I wrote also to process all I'd experienced growing up that lay in wait in my unconscious; I was studying Jungian ideas then, but had no money to try psychotherapy. Raising a daughter seemed to trigger what was buried and wanted to be brought to light and turned over like an artifact, and the novel was a way to do that. But just as important a motive: I am idealistic with an ecologist's training, and the rapacious destruction in the 80s and 90s to the Mother, to indigenous cultures, made me want to take action, and I was too shy to go out and be a rabble-rouser.

Anyway, the urge to write this novel was like a Calling or what a salmon feels to go upriver, something I couldn't resist.

Recently at 49 writers we discussed different perspectives on writers treading carefully on cultural ground. What are your thoughts on this complex issue?

I wanted to write about the changes that came to Northwest Alaska, --social, environmental, economic, religious-- that all go together in reality, and I wanted to look at how they affect the small communities I am connected with. But the story wanted to be told through the intersection of two cultures, so the Muse sent one protagonist from the Inupiaq culture and one from the Euro-American.

I know some say you can't fictionalize another culture, and there is some truth in that. I don't have wise advice to give writers, but at least, you don't want to characterize people as "the Other" who have historically been so wronged. I think a reparation of heightened sensitivity and respect is owed. Tread on that thin ice or knife's edge with care. But non-Native writers shouldn't fear creating non-white characters, or the story ends up being racist - and bland - from lack of representation. Nor should non-Anglo characters be just like whites, or mere sidekicks, or so noble and likeable they have no depth. (A great manual is African-American Nisi Shawl's "Writing the Other").

My relatives cautioned me "Whatever you do, don't make your Inupiaq characters all the same!" They said it made them so mad. I wouldn't have made that mistake, since it's easy for me to see the diversity and range of humanity even in a tiny village. My outsider status is different because Inupiaq culture helped form me, I internalized values and assimilated young. Growing up, I was in and out of Inupiaq village households being taught lessons any kid would learn. Besides input from my Inupiaq step-father (and his mother), I got it all my life from friends, mentors, and my three brothers' Inupiaq and Siberian Yupik in-laws. To get that voice right was a challenge I took very seriously. If I didn't get it right, I'd be in so much trouble.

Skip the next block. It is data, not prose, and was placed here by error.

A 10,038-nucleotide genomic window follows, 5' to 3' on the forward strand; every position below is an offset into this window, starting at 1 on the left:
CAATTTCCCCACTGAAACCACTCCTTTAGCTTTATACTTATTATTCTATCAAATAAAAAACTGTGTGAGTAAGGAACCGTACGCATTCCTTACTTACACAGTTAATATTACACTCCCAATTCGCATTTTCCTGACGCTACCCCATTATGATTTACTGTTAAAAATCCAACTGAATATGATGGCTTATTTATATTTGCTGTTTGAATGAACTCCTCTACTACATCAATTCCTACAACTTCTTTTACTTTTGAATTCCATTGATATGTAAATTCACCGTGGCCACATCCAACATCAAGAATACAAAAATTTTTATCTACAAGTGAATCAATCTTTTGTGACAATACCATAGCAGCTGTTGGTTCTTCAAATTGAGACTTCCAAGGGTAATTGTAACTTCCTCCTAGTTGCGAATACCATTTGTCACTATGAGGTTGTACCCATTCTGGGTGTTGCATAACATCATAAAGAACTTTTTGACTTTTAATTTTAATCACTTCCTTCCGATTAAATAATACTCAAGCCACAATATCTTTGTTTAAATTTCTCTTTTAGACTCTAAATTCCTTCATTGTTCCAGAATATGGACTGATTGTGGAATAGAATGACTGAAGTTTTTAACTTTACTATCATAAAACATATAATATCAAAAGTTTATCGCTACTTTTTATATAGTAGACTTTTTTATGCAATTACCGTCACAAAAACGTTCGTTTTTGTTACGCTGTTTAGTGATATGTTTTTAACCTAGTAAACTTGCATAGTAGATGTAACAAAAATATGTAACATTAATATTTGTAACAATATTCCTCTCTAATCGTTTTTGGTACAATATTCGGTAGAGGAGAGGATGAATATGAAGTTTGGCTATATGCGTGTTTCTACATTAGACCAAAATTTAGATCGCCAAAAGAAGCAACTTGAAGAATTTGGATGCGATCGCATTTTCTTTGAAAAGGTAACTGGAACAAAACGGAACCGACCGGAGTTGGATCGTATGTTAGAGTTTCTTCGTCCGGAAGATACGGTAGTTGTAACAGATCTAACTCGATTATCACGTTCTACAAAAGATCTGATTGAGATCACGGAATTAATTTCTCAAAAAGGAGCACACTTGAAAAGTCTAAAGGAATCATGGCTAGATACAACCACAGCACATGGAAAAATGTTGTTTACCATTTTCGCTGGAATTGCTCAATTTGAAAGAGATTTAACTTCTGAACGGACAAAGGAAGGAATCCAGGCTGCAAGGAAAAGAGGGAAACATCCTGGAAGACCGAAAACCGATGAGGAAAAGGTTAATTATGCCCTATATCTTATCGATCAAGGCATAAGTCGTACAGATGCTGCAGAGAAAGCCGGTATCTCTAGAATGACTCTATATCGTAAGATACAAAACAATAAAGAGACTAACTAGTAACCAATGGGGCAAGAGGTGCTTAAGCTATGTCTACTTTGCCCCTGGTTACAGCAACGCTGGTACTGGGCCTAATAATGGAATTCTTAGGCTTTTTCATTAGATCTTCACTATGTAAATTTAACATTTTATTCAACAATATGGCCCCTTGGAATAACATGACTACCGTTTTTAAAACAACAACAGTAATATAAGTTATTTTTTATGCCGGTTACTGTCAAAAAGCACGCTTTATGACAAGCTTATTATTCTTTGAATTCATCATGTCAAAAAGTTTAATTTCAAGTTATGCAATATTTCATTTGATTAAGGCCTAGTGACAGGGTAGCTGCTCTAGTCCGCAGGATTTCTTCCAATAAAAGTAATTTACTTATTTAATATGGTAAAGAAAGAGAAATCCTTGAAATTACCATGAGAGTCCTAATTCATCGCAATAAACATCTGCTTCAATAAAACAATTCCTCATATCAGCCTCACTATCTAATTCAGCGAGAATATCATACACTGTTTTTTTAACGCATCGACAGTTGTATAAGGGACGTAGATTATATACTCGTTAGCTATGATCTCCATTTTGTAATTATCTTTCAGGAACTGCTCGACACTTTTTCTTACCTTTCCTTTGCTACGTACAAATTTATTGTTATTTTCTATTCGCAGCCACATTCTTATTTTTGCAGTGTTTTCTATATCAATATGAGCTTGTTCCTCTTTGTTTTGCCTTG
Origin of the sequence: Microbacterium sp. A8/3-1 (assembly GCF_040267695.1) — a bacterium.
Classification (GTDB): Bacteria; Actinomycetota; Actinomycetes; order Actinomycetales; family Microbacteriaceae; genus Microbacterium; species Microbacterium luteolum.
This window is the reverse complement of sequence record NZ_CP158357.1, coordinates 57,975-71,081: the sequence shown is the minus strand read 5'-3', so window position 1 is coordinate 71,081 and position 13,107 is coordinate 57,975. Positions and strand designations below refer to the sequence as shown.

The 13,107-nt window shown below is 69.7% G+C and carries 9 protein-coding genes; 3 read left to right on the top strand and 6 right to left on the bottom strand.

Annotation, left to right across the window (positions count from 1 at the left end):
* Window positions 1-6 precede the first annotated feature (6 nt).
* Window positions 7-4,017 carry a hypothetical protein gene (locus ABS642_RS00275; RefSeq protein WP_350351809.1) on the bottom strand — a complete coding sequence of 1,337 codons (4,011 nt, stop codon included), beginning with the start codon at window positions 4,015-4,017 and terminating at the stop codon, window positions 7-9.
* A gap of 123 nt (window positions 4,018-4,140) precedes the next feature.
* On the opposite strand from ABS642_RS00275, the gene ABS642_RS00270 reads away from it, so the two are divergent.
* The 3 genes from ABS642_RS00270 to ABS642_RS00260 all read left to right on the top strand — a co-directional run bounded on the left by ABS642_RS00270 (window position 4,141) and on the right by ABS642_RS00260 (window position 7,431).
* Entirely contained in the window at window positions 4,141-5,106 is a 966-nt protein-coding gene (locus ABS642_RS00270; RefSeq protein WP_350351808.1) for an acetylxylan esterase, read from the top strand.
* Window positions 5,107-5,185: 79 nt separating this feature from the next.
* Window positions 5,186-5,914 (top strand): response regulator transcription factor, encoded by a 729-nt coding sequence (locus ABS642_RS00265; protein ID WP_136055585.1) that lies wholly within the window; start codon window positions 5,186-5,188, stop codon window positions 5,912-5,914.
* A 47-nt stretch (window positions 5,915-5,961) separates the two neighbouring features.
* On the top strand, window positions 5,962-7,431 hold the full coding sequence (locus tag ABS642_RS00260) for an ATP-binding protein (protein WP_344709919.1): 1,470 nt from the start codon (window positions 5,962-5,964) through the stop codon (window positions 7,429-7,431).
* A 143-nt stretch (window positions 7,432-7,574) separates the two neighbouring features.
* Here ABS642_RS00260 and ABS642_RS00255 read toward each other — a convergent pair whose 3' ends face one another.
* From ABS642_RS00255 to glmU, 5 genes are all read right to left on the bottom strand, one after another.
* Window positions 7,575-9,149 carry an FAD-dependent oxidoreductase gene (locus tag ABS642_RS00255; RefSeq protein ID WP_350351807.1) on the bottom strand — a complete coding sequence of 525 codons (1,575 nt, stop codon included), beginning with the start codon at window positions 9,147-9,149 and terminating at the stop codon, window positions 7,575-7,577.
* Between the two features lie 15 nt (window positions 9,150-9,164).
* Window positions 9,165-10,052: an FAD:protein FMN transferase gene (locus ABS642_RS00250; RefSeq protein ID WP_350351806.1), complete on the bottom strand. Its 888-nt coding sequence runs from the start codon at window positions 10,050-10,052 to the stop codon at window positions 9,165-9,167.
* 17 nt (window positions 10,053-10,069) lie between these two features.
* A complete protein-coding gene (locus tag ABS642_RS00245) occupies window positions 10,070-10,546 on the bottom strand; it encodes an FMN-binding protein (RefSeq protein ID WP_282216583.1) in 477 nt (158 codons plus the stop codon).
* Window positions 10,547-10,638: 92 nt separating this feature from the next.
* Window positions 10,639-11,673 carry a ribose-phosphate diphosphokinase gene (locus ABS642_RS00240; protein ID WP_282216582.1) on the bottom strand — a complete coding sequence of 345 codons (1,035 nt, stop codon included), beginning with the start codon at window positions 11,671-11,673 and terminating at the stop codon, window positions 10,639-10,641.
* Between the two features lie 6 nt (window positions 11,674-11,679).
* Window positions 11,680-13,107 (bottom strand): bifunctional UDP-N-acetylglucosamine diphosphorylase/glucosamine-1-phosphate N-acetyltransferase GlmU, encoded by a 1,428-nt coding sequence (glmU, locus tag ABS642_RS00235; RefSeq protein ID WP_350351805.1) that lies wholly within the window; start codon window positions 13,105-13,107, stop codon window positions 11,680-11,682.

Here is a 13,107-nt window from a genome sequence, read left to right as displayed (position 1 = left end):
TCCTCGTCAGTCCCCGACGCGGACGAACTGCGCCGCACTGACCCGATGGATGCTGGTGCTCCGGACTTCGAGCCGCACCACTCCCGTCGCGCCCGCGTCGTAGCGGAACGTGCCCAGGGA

The western Alaska Native readers I've talked to say I caught reality really well. Elders tell me the story brings them back to that period. Younger Native readers tell me the story moves them, in particular those in cross-cultural families. The book also has fans from other parts of the world -- East Asia, India, Africa, Latin America...and apparently I walked the knife's edge safely.

I understand there's some talk of your story making its way toward film. What can you tell us about that?

"Mary Alice Kier and Anna Cottle, the co-partners of Cine/Lit Representation, a literary and film management company based out of Los Angeles, are representing the novel for its film and dramatic rights. They felt the best approach to getting "Goose" set up for film development was to bring a screenwriter aboard who would have the familiarity with the subject. One of life's little ironies is that they also represent Fairbanks author Dan O'Neill for both his books and film rights. They handled the negotiations on the film option for O'Neill's THE FIRECRACKER BOYS to Leonardo DiCaprio's company which has the book in development with HBO. Through this connection they became acquainted Alaska-based screenwriter Dave Hunsaker who has adapted O'Neill's book into an exciting screenplay. So, they felt he would be the ideal writer to adapt my book and have worked with him to develop a pitch to take out to production companies, a process which is now ongoing.

Tell us about your current project. Do you envision it coming to market in a similar way, or do you have other plans?

My next book will no doubt be epic, though my agent wants something trimmer. One project is set in the borderland of my own ancestors, the Sami and Viking, and one is a thriller in the circumpolar north. I'd like to get published by a high status press, for more cash. I could fly more to New York, where my daughter lives. But I'd get way more flack from my relatives, who already tease me as a city slicker.

Deb Vanasse is co-publisher of www.49writers.blogspot.com, where this story first appeared. She is the author of nine Alaskan books, published by Penguin, Houghton-Mifflin, Globe-Pequot, and Sasquatch. She writes children's books, young adult novels, travel books, and non-fiction. Visit her website at www.debvanasse.com.